Today’s Gospel [Mark 19:2-16] has 2 messages – one focused on our human life lived in family and society, and another focused on our life in God’s kingdom. The Old Testament reading from the creation story [Genesis 2:18-24] highlights the social message about marriage and family life, while the reading from Hebrews [Hebrews 2:9-11] highlights the Gospel’s 2nd message.
The Gospel gets at marriage and family life by the back-door of divorce. Now, you don’t need me to tell you how deeply entrenched divorce has become in American life, especially in the last half-century or so. (I believe that now there are even greeting cards you can buy to send to people when they divorce.) What once was relatively rare and obtained only with difficulty and usually only as a last resort has now become as common as marriage itself. And that is just the tip of the proverbial iceberg. As we also know, nowadays fewer people are even getting married at all. Just about half the adult population in the United States is married now, compared with about three-quarters of the population half a century ago. Meanwhile, the number of Catholic marriages taking place in the United States has declined even more - by almost two-thirds – during the same time period.
And then, thanks to increasing economic inequality in our society, there is also a very visibly obvious class component to this phenomenon of fewer people getting married.
During his visit to the United States last month, Pope Francis invited the Church in the United States to reflect on the many circumstances currently challenging marriage and family life in America and offered us some suggestions for how to think about and respond to these and other pastoral challenges.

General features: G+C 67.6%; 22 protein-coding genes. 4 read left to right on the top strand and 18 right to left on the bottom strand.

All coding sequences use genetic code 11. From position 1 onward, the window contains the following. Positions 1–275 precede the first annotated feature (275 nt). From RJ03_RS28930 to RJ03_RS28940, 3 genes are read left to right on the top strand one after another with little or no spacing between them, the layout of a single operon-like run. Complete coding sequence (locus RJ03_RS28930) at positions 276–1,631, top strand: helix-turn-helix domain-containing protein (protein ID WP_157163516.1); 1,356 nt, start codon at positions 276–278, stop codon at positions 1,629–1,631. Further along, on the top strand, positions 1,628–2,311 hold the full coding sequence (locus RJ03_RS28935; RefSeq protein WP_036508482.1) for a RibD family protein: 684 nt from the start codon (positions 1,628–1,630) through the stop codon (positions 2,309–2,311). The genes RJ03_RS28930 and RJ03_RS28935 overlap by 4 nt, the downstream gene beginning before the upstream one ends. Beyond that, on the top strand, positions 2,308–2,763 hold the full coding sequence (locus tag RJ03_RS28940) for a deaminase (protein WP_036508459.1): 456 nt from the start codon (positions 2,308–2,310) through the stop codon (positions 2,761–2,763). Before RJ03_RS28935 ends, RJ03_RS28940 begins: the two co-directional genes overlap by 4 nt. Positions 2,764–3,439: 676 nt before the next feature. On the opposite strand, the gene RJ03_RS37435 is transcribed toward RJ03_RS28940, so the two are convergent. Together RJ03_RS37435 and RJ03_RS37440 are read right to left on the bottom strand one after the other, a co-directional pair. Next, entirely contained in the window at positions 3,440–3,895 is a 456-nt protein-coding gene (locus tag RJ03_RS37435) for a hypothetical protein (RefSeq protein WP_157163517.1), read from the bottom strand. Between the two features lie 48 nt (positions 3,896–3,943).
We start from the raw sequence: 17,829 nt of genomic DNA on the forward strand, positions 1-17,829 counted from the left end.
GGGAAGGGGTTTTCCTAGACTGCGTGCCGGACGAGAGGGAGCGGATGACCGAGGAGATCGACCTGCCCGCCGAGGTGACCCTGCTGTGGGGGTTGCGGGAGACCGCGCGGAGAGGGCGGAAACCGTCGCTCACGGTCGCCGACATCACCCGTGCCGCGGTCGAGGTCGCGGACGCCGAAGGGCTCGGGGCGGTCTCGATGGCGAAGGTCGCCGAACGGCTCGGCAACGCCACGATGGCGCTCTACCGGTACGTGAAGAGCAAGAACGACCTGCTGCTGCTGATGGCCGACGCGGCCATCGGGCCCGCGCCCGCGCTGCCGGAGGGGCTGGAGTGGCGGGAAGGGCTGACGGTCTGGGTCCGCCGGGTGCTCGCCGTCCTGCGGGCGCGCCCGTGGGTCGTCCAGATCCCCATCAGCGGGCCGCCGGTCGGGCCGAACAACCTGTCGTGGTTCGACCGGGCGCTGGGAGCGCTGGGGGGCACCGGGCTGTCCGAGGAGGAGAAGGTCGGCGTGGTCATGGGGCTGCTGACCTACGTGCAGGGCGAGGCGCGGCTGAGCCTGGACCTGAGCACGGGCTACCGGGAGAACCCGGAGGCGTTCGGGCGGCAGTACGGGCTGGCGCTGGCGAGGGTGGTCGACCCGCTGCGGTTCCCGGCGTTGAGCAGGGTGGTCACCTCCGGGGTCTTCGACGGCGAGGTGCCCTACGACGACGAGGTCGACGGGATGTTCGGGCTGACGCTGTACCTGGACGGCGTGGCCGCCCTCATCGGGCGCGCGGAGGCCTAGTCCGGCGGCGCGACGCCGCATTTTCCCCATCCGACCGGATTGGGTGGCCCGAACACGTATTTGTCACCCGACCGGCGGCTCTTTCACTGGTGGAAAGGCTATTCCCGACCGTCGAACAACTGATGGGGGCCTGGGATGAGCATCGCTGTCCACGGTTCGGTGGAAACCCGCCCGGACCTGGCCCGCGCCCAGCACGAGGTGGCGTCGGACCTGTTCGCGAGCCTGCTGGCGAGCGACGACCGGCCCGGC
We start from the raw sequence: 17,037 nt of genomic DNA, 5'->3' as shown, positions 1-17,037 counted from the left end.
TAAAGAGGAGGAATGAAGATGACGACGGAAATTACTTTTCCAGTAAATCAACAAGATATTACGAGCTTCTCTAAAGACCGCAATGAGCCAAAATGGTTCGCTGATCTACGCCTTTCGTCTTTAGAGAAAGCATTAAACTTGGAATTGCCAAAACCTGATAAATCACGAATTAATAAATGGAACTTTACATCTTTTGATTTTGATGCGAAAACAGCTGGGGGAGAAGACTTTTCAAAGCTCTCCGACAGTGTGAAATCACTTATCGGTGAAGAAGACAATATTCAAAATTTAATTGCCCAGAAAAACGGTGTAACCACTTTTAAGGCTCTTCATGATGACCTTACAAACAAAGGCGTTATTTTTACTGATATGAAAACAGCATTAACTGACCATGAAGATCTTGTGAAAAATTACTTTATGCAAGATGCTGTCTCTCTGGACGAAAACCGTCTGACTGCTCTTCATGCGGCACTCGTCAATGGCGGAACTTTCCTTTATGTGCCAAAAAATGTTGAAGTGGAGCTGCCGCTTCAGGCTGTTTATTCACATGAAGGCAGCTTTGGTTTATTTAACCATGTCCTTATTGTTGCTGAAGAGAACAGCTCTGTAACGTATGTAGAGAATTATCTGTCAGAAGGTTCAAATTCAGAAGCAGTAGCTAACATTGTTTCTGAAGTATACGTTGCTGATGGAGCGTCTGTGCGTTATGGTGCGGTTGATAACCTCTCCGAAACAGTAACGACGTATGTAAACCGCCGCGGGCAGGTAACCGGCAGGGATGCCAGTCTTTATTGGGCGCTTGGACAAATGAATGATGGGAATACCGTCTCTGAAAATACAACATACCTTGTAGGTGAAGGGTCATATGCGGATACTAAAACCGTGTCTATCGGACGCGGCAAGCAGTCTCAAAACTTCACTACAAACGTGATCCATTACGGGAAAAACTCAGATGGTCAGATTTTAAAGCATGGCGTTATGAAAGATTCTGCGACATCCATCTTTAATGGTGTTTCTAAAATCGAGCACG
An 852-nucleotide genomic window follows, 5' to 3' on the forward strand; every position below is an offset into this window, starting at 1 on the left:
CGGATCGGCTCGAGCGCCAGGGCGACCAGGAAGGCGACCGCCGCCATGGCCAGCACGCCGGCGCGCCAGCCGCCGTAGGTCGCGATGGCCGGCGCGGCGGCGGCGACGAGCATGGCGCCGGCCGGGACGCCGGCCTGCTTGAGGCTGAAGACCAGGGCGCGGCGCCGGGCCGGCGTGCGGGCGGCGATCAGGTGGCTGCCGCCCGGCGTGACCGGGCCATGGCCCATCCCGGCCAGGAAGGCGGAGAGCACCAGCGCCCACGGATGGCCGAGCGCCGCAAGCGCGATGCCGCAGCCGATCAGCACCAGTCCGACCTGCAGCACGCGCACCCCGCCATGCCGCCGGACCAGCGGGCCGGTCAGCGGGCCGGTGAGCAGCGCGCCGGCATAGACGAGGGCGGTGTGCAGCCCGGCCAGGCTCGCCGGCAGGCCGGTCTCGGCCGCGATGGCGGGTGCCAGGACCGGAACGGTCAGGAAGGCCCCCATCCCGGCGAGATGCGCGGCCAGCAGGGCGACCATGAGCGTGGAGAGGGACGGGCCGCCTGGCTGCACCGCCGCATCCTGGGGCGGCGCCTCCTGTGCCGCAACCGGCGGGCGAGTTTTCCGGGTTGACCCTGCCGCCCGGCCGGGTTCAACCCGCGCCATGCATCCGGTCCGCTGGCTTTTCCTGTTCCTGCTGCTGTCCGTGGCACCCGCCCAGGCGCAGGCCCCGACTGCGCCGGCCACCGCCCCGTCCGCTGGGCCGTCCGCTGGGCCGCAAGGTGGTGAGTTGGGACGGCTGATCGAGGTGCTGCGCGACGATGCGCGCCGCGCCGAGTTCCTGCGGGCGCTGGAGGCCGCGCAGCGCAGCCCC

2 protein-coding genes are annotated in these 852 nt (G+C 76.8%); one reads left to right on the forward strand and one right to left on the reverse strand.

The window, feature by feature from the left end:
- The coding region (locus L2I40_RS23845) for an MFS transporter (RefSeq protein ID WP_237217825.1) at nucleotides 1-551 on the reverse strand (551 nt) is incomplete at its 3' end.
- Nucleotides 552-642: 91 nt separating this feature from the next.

Addressing the Bishops in Philadelphia, the Pope noted that: Today’s culture seems to encourage people not to bond with anything or anyone, not to trust. ... Today consumerism determines what is important. .. A consumption which does not favor bonding, consumption which has little to do with human relationships. ... The result, the Pope warned, is a culture which discards everything that is no longer “useful” or “satisfying” for the tastes of the consumer. … a kind of impoverishment born of a widespread and radical sense of loneliness. …. Loneliness with fear of commitment in a limitless effort to feel recognized.
Having painted such a bleak picture of our present situation, however, the Pope went on to warn against the kind of negative responses that so often seem to characterize such conversations in our society and, sadly, even in our Church.